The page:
TRIO Best Practice articles are brief, structured reviews designed to provide the busy clinician with a handy outline and reference for day-to-day clinical decision making. The ENTtoday summaries below include the Background and Best Practice sections of the original article. To view the complete Laryngoscope articles free of charge, visit Laryngoscope.com.
Explore This IssueAugust 2016
Gadolinium contrast enhanced T1 weighted magnetic resonance imaging (GdT1W MRI) is the most widely accepted evaluation for asymmetric sensorineural hearing loss (ASNHL). It has replaced auditory brainstem response (ABR) and computed tomography to detect anatomical abnormalities such as acoustic neuromas (ANs) as the initial screening test after obtaining the history, physical, and audiogram. The cost of a complete brain GdT1W MRI is not insignificant. Gadolinium has a risk of nephrogenic systemic fibrosis and must be used cautiously with renal dysfunction. Alternatively, noncontrasted fast spin-echo T2-weighted (FSE T2W) MRIs focused on the internal auditory canal (IAC) and cerebellopontine angle (CPA) can be performed in only 10 minutes. The sensitivity of these protocols for screening, particularly for smaller lesions, has been questioned. Disagreement exists regarding the cost-effectiveness and necessity of an initial GdT1W MRI, which is relevant in an era needing cost-containment.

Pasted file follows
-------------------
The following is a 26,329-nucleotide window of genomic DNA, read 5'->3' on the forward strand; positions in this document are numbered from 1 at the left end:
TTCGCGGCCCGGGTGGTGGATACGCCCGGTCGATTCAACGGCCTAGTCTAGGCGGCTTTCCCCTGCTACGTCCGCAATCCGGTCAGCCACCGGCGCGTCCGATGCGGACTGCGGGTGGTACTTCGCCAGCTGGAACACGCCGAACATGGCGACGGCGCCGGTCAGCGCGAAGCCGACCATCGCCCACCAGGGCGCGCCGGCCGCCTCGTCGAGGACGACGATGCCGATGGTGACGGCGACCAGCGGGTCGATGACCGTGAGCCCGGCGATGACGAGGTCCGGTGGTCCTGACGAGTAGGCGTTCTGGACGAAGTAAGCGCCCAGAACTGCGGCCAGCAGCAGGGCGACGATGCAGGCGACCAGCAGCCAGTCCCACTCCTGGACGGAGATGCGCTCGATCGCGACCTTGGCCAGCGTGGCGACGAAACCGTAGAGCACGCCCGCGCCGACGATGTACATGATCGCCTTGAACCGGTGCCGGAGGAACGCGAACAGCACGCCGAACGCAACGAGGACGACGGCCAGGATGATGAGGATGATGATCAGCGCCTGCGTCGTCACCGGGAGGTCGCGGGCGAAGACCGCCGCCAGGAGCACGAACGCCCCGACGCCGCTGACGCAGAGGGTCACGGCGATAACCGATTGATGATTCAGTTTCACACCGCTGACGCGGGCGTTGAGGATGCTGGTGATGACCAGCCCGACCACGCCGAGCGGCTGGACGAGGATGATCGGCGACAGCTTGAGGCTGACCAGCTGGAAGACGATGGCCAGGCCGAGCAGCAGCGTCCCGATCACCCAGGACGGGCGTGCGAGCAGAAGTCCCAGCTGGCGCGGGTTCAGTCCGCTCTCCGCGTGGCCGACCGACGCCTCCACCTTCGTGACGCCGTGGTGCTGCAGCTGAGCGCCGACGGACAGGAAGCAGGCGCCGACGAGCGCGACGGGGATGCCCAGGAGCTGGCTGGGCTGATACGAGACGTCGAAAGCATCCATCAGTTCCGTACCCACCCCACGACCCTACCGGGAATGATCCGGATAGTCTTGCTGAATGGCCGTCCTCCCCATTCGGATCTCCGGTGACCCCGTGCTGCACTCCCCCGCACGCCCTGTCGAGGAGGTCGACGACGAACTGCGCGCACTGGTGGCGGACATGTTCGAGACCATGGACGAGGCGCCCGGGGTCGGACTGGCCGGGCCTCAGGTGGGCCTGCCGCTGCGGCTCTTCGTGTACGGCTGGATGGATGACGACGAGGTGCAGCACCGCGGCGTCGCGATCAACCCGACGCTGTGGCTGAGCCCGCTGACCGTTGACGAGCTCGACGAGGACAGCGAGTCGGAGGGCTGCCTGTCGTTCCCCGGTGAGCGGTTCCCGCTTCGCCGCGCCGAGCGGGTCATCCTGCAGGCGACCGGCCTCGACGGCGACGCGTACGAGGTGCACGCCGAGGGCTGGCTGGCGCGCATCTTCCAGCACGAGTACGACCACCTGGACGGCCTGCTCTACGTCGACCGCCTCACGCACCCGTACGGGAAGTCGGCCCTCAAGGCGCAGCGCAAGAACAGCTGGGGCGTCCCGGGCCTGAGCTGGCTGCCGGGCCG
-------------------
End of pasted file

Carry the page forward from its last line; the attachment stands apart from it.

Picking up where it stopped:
Nonenhanced FSE T2W MRI targeted to the IAC/CPA can be used as an initial imaging modality to rule out anatomical abnormality in ASNHL because of the excellent detail it provides. It is rapid, cost-effective, and sensitive. To be appropriate and accurate, it requires patient evaluation by an experienced otolaryngologist, slices ≤ 2 mm, and review by a neuroradiologist. It should be applied judiciously to patients without other neurologic or vestibular symptoms. Otolaryngologists need to remain aware and counsel their patients that small ANs, labyrinthine ANs, and inflammatory disorders can be missed. It is crucial to have open communication between the otolaryngologist and neuroradiologist to ensure proper protocoling. The otolaryngologist should begin this by communicating that the MRI is ordered to evaluate for ASNHL; this is different than the widely accepted protocol with contrast. This will enable the neuroradiologist to evaluate the MRI appropriately and recommend further imaging with contrast to clarify positive findings or inadequate studies. Since the T2W screen can either reliably identify a mass or prompt the use of contrast, it is a safe and effective screening tool. The benefit could be realized in substantial time and cost savings for the patient and medical system (Laryngoscope. 2015;125:783-784).